Also - if you see
if (time >= 1.0) ...   
then it is clear, that 'time' is a double.

Oxyd


"It is better to listen than to speak"
    -- Abba Nisterus


[edited by - Oxyd on June 10, 2004 12:40:09 PM]

[edited by - Oxyd on June 10, 2004 12:41:05 PM]

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Hungarian notation completely obfuscates code and renders it virtually unmaintainable. The classic example is the fact that you still see LPCSTR ( long pointer to a c string ) scattered throughout the Win32 SDK. Long pointers disappeared along with 16 bit Windows many years ago. Thanks to hungarian notation we now see LPCSTR scattered all over the place even though it is really a non-existant type.

Anyhow, most compilers now a days generally are very informative with type bending errors. Hungarian has absolutely no purpose anymore.

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Greetings,

Though I am not keen on the complete use of Hungarian notation (particularly of what I see in VC++ 6.0), I do use the following notations which I find useful when using grep to isolate things (like all class members that are pointers)...

class Foobar
{
public:
int m_Value;

public:
int* mp_Value;
};

The use of the "m_" and "mp_" also allow me to clearly disguish local variables in a member function from actuall class members and function arguments (which, btw, are denoted by the first letter capitalized, prefixed by a lower-case ''p'' if it is a pointer to something, or prefixed by a lower-case ''r'' if it is a reference to something).

Having an IDE which indicates type is great, but not all programmers use such IDE''s. And also, a 10 page print out of a member function would tell you if "foobar" belongs to the class, is an argument, or a local variable. (Oh, and dont get me started on global denotation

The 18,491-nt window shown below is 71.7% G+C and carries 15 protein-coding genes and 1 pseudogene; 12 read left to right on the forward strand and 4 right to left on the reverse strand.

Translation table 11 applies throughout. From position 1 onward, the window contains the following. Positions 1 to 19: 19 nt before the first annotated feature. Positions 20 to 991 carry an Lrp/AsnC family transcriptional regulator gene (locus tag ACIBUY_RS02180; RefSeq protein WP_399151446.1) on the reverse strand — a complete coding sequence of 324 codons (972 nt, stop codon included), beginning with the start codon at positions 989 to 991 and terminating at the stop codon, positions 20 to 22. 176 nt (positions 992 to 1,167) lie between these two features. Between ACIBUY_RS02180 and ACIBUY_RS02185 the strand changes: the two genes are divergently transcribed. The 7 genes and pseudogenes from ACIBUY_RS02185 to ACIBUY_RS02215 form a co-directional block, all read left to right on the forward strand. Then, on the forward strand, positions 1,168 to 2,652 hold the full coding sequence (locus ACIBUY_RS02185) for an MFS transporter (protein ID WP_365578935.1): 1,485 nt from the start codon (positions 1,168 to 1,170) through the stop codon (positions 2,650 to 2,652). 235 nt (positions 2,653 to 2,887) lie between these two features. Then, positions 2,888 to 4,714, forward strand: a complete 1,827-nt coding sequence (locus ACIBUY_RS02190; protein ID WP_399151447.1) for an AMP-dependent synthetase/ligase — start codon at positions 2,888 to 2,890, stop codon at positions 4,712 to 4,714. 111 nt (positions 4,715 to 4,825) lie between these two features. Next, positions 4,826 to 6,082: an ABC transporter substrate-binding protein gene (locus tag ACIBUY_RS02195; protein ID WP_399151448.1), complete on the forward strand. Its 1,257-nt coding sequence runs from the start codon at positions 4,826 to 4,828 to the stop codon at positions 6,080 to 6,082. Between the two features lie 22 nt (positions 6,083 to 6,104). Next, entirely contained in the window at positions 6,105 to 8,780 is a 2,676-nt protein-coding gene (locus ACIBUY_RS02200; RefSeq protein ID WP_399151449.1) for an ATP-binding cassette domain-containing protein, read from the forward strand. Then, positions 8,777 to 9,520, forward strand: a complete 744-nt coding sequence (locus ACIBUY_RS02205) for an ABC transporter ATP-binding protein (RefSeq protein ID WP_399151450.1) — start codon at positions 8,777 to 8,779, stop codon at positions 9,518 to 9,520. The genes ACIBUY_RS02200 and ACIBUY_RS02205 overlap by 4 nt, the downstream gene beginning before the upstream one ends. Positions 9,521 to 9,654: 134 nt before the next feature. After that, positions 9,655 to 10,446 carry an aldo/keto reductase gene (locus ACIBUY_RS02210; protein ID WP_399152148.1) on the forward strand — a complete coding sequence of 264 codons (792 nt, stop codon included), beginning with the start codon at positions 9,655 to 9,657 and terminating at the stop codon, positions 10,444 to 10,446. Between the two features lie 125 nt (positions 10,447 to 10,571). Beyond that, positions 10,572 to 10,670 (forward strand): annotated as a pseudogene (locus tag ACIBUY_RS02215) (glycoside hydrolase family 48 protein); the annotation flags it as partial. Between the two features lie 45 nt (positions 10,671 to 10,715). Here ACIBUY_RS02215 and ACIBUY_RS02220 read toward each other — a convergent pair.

I guess, in conclusion, use what you think is best. IMHO, it never hurts to have you variable names be a bit more exacting; of course, where to draw that line will always be debated.

Regards,
Ro


Eagles may soar, but a ferret will never get sucked into a jet engine!

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A little doesn''t hurt - I agree with people here - pointers, sometimes arrays, member/static is sometimes useful.

I find myself often using ntimes and bfinished and similar just for simple integers and booleans used within my code, but that''s about it.

So simplified, its useful.

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If you avoid using pointers as much as possible (e.g. use references and containers such as vector) you can do away with the p too for most normal code.

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I use m_ and pp but nothing else. In particular I don''t use C in front of class names.

I think m_ is fine because it''s not tying to signify type but rather scope. Yes you could use this-> instead but that''s a bit to wordy for me. I don''t distinguish between ordinary members and static members.

I don''t think plain pointers need a p prefix. The fact that you''re using -> instead of . is plenty to tip the reader off that this is a pointer. I''m not sure why I continue to use pp. It just works for me.

I try real hard not to use globals. On those rare occasions I do use them I create a Global namespace, i.e. Global::some_var.